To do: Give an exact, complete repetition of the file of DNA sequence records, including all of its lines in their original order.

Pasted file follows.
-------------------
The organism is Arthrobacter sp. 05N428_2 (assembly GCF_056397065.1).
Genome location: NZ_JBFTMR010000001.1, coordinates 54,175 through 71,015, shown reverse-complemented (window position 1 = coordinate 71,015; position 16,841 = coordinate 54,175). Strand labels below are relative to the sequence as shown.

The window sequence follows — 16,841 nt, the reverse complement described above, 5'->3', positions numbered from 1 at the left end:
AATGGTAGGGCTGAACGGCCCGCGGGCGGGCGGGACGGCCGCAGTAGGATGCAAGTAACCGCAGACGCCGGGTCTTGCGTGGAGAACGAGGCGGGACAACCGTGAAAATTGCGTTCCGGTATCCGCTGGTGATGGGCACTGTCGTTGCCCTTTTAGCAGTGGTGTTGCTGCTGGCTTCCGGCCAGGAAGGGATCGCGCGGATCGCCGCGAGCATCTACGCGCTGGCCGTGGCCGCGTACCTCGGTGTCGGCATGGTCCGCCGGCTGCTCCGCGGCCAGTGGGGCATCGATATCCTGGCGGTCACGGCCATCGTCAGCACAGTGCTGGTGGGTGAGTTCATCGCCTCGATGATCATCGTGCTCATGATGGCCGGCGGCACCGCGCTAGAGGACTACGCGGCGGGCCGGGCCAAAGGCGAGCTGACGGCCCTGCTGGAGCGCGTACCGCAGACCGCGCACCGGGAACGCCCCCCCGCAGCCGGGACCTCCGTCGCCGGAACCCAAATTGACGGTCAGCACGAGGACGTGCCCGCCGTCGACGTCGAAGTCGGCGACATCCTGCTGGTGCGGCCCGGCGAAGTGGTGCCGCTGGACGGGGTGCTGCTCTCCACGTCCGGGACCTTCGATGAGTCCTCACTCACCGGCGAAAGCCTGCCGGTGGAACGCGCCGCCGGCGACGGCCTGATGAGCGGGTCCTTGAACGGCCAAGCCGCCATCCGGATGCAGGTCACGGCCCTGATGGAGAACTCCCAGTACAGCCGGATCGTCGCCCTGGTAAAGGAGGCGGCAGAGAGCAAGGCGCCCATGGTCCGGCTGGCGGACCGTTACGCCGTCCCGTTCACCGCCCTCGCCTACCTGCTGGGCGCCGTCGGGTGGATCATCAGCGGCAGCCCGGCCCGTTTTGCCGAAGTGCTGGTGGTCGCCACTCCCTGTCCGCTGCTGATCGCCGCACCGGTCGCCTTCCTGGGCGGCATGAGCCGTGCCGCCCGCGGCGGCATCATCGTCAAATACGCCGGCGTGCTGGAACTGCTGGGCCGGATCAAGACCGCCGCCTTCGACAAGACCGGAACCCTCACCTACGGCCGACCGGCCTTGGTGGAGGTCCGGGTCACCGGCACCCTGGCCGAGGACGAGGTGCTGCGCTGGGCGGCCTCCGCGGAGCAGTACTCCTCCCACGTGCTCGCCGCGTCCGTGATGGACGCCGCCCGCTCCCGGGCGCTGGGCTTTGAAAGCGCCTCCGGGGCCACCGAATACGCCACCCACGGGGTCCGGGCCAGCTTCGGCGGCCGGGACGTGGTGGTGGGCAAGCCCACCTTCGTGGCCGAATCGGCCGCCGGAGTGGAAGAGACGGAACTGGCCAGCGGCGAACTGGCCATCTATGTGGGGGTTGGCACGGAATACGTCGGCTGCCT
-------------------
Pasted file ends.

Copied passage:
The organism is Arthrobacter sp. 05N428_2 (assembly GCF_056397065.1).
Genome location: NZ_JBFTMR010000001.1, coordinates 54,175 through 71,015, shown reverse-complemented (window position 1 = coordinate 71,015; position 16,841 = coordinate 54,175). Strand labels below are relative to the sequence as shown.

The window sequence follows — 16,841 nt, the reverse complement described above, 5'->3', positions numbered from 1 at the left end:
AATGGTAGGGCTGAACGGCCCGCGGGCGGGCGGGACGGCCGCAGTAGGATGCAAGTAACCGCAGACGCCGGGTCTTGCGTGGAGAACGAGGCGGGACAACCGTGAAAATTGCGTTCCGGTATCCGCTGGTGATGGGCACTGTCGTTGCCCTTTTAGCAGTGGTGTTGCTGCTGGCTTCCGGCCAGGAAGGGATCGCGCGGATCGCCGCGAGCATCTACGCGCTGGCCGTGGCCGCGTACCTCGGTGTCGGCATGGTCCGCCGGCTGCTCCGCGGCCAGTGGGGCATCGATATCCTGGCGGTCACGGCCATCGTCAGCACAGTGCTGGTGGGTGAGTTCATCGCCTCGATGATCATCGTGCTCATGATGGCCGGCGGCACCGCGCTAGAGGACTACGCGGCGGGCCGGGCCAAAGGCGAGCTGACGGCCCTGCTGGAGCGCGTACCGCAGACCGCGCACCGGGAACGCCCCCCCGCAGCCGGGACCTCCGTCGCCGGAACCCAAATTGACGGTCAGCACGAGGACGTGCCCGCCGTCGACGTCGAAGTCGGCGACATCCTGCTGGTGCGGCCCGGCGAAGTGGTGCCGCTGGACGGGGTGCTGCTCTCCACGTCCGGGACCTTCGATGAGTCCTCACTCACCGGCGAAAGCCTGCCGGTGGAACGCGCCGCCGGCGACGGCCTGATGAGCGGGTCCTTGAACGGCCAAGCCGCCATCCGGATGCAGGTCACGGCCCTGATGGAGAACTCCCAGTACAGCCGGATCGTCGCCCTGGTAAAGGAGGCGGCAGAGAGCAAGGCGCCCATGGTCCGGCTGGCGGACCGTTACGCCGTCCCGTTCACCGCCCTCGCCTACCTGCTGGGCGCCGTCGGGTGGATCATCAGCGGCAGCCCGGCCCGTTTTGCCGAAGTGCTGGTGGTCGCCACTCCCTGTCCGCTGCTGATCGCCGCACCGGTCGCCTTCCTGGGCGGCATGAGCCGTGCCGCCCGCGGCGGCATCATCGTCAAATACGCCGGCGTGCTGGAACTGCTGGGCCGGATCAAGACCGCCGCCTTCGACAAGACCGGAACCCTCACCTACGGCCGACCGGCCTTGGTGGAGGTCCGGGTCACCGGCACCCTGGCCGAGGACGAGGTGCTGCGCTGGGCGGCCTCCGCGGAGCAGTACTCCTCCCACGTGCTCGCCGCGTCCGTGATGGACGCCGCCCGCTCCCGGGCGCTGGGCTTTGAAAGCGCCTCCGGGGCCACCGAATACGCCACCCACGGGGTCCGGGCCAGCTTCGGCGGCCGGGACGTGGTGGTGGGCAAGCCCACCTTCGTGGCCGAATCGGCCGCCGGAGTGGAAGAGACGGAACTGGCCAGCGGCGAACTGGCCATCTATGTGGGGGTTGGCACGGAATACGTCGGCTGCCT